Some have answered that the best way to do it is to abrogate the Monroe doctrine and to let every Latin American tub stand on its own bottom, a proposal that might benefit these countries vastly, but which contains many possibilities of evil to the United States. Others have suggested that our experiment in Porto Rico offers the solution of the problem, at least so far as tropical North America is concerned. They assert that the end would justify the means, and that the planning of the same character of government in this territory that exists in Porto Rico today, would be the greatest godsend that the masses of the people of these countries could have. Still others have advocated a "hands-off" policy so far as the rule of these countries is concerned, allowing them to fight whenever, and in whatever way, they wish, but at the same time adhering rigidly to the Monroe doctrine against European interference.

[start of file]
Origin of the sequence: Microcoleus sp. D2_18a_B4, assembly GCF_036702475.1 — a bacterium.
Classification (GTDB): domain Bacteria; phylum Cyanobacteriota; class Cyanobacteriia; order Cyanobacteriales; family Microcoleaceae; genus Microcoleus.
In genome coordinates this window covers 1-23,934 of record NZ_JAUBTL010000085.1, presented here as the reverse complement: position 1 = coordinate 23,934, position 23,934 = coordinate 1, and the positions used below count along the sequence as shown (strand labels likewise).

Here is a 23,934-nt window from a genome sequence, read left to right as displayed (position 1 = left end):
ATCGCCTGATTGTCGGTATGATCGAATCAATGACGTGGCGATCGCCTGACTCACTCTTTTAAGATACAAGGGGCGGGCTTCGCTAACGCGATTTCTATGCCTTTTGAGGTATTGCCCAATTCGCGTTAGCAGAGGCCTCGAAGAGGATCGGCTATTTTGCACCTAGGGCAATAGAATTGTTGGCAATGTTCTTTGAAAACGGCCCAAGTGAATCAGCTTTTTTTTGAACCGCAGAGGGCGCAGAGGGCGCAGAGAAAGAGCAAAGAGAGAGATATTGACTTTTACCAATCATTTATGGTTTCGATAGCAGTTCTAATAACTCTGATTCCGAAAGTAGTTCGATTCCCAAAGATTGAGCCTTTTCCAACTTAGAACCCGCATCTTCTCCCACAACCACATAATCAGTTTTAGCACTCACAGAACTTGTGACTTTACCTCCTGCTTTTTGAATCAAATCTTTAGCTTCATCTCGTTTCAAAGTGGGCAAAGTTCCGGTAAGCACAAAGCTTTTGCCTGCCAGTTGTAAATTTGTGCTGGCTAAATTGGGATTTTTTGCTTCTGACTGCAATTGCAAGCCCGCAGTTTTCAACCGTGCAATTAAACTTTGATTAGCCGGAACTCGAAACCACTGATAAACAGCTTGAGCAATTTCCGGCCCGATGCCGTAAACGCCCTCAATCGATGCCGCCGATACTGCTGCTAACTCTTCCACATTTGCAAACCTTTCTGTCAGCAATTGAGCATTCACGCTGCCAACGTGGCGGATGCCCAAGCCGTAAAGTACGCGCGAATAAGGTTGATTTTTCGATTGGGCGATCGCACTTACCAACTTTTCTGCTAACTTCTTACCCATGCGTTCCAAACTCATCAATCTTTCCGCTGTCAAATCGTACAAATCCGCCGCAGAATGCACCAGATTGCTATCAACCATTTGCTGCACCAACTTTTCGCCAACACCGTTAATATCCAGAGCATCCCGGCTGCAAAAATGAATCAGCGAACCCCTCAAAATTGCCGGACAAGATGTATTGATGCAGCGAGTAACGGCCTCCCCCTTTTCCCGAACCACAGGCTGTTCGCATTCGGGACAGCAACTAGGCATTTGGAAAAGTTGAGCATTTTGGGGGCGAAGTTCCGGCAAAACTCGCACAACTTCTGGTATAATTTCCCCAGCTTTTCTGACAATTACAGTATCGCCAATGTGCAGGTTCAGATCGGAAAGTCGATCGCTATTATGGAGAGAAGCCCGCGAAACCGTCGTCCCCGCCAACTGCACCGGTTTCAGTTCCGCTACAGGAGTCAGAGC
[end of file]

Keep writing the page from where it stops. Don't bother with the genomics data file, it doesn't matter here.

Whatever the ultimate conclusion, it seems useless to hope for prosperity and expansion in countries whose industries constantly suffer from the galling blight of ever-recurring revolution. The great problem that lies before the American people, if the Latin America of the future is to become like the Anglo-Saxon America of today, is that of devising a policy which will insure conditions of peace and good will in the several sword-ruled countries south of the Rio Grande.